PS 55-140
Native tree survivorship and growth rates in mixed species plots: Neotropical timber plantations can promote associated biodiversity

Wednesday, August 12, 2015
Exhibit Hall, Baltimore Convention Center
Paul F. Foster, Reserva Ecológica Bijagual, Heredia, Costa Rica
Cris G. Hochwender, Biology, University of Evanville, Evansville, IN
Samantha Montgomery, Environmental Studies, University of Evanville, Evansville, IN
Kelsey Williams, Biology, University of Evanville, Evansville, IN
Stephanie Tran, Biology, University of Evanville, Evansville, IN
Christie Hubbard, Biology, University of Evanville, Evansville, IN
Nicole Kreuzman, Biology, University of Evanville, Evansville, IN

Forests have been converted at an alarming rate in tropical and subtropical regions, and tree plantations are replacing both primary and secondary forests. Unfortunately, tree plantations are typically monocultures of non-native species with understories maintained devoid of all other plants. More data on growth rates of native timber species and potential associated biodiversity are needed if native species are to be utilized effectively in diverse plantation systems. This study analyzed survivorship and growth rates of native tree species and associated plant diversity colonizing mixed tree plantations in a lowland wet forest in Costa Rica. Seven native species were planted in abandoned pasture in two sites. Survival, height, and diameter at breast height (DBH) were periodically monitored in six plots of 49 trees each over 13 years. In addition, understory diversity associated with the plantations was examined. Two parallel transects were run in five of the six plots. Sets of 12 quadrats (0.5 m x 0.5 m) were created within each transect to measure percent cover. Within each plot, 2x20 m transects were used to tally and measure DBH for all stems above 1.0 m.  All individual plants in quadrats and transects were identified to species.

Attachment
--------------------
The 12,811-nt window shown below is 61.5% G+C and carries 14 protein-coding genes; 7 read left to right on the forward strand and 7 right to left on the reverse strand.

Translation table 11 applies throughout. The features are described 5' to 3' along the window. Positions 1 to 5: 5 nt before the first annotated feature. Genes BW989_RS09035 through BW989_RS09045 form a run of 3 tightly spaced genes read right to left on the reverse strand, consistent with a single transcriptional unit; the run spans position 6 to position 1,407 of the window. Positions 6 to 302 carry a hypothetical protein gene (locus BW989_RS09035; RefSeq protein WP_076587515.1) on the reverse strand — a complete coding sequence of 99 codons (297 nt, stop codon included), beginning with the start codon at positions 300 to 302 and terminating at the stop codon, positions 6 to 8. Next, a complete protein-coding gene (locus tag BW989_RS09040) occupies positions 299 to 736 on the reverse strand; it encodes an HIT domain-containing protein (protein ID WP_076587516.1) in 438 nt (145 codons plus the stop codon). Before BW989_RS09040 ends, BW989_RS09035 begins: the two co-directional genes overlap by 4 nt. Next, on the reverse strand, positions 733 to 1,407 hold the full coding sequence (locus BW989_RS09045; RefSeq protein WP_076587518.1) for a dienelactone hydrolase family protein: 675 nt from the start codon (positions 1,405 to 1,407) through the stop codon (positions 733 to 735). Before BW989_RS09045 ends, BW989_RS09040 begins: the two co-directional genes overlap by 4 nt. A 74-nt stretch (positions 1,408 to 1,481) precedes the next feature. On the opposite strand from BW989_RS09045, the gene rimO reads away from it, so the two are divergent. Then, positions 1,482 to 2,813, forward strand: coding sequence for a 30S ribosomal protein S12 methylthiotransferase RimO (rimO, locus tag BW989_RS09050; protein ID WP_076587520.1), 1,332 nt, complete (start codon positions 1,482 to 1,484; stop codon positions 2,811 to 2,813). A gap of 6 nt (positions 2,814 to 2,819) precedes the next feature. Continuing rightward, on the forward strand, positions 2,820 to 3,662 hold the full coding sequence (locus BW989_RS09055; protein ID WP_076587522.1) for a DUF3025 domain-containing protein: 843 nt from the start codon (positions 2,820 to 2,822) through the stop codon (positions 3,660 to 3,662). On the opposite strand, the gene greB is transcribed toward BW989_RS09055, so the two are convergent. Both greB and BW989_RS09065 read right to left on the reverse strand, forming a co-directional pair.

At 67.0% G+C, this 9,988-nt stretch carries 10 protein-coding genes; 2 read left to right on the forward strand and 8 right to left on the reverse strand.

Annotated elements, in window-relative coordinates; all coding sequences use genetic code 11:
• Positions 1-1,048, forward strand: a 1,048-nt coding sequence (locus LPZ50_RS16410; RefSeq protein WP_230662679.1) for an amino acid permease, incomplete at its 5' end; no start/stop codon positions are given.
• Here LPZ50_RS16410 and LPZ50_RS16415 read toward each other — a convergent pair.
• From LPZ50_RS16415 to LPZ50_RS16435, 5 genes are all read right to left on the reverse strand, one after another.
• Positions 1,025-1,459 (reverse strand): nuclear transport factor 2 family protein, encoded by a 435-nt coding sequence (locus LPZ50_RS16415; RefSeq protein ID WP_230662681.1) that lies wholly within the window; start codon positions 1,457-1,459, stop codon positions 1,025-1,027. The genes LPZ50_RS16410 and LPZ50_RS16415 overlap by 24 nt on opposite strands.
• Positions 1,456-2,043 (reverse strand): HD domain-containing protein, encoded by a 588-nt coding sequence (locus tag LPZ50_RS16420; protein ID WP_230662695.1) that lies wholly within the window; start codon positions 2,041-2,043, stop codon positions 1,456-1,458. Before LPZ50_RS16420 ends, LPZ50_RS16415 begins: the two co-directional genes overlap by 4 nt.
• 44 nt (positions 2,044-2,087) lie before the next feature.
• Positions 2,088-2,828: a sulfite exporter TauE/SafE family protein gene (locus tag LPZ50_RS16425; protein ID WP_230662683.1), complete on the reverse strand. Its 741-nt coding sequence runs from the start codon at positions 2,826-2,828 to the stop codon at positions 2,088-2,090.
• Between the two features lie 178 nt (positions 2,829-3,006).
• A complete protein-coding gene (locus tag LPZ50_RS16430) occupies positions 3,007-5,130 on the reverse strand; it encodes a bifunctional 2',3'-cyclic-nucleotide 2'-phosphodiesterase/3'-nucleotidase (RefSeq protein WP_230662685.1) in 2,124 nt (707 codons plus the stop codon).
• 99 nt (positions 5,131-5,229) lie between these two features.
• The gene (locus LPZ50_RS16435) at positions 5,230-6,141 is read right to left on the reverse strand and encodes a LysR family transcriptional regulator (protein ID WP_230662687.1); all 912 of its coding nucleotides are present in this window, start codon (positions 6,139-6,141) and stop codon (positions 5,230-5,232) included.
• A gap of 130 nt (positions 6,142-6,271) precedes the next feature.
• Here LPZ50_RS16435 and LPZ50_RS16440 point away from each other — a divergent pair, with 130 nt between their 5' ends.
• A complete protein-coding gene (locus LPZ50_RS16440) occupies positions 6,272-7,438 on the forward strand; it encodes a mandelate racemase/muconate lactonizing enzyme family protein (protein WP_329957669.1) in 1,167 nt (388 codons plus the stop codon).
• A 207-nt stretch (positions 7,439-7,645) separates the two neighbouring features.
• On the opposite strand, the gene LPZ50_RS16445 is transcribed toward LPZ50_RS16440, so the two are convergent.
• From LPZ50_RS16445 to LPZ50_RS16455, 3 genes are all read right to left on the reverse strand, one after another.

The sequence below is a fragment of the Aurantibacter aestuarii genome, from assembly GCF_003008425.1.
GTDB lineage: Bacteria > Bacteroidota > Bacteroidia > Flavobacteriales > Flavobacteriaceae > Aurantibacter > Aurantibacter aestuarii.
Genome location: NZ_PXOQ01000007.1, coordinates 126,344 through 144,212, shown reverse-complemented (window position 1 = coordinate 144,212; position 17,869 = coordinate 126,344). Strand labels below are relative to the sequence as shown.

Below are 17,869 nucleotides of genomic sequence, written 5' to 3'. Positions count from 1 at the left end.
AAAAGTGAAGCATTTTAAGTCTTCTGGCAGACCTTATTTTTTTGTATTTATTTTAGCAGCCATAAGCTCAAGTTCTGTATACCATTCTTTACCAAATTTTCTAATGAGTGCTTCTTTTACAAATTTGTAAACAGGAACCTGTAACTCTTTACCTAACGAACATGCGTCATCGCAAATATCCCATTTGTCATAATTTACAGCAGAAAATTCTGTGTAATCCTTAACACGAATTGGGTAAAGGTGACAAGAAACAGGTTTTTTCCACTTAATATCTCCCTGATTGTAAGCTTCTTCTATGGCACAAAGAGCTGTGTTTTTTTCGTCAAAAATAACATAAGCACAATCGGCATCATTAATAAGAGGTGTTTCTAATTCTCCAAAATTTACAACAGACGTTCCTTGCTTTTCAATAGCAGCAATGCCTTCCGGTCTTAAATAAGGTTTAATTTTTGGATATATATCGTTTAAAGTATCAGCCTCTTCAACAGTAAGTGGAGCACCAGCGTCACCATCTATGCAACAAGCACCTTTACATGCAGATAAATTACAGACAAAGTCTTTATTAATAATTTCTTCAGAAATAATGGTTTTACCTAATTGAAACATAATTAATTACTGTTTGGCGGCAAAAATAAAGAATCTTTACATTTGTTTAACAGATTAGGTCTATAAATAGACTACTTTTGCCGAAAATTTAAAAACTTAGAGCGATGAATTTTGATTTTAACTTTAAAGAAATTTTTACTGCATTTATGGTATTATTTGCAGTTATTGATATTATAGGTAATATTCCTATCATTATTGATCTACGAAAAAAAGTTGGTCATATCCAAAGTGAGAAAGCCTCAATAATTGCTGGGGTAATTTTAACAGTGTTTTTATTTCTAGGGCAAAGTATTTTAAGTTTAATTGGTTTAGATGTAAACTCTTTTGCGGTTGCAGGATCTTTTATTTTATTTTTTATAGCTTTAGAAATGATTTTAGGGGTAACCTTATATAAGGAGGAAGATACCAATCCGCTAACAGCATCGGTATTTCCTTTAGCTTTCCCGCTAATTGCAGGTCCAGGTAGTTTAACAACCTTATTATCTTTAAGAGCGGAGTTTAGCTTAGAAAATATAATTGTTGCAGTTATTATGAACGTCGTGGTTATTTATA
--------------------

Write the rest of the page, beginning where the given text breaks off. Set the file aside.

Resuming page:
Two tree species grew rapidly, achieving mean DBHs greater than 20 cm after 13 years of growth—Cordia bicolor and Terminalia amazonia. T. amazonia is an economically useful species that produces hard, durable wood used for furniture, paneling, and flooring. While C. bicolor is useful only for fence posts, its rapid growth makes it a valuable early successional tree. Moreover individuals of C. bicolor have begun reproducing, thereby attracting frugivores to the plots where it occurs. Associated plant diversity in the plantations was high with 142 species from 57 families colonizing the understory of the plantations in the 400 m2 area sampled. These findings demonstrate that using a mixture of native tree species in a plantation setting can provide trees of timber value, while also allowing for rapid re-establishment of understory diversity. We discuss our findings in the context of a mixed-species tree plantation providing harvestable timber while also supporting biodiversity and ecosystem services.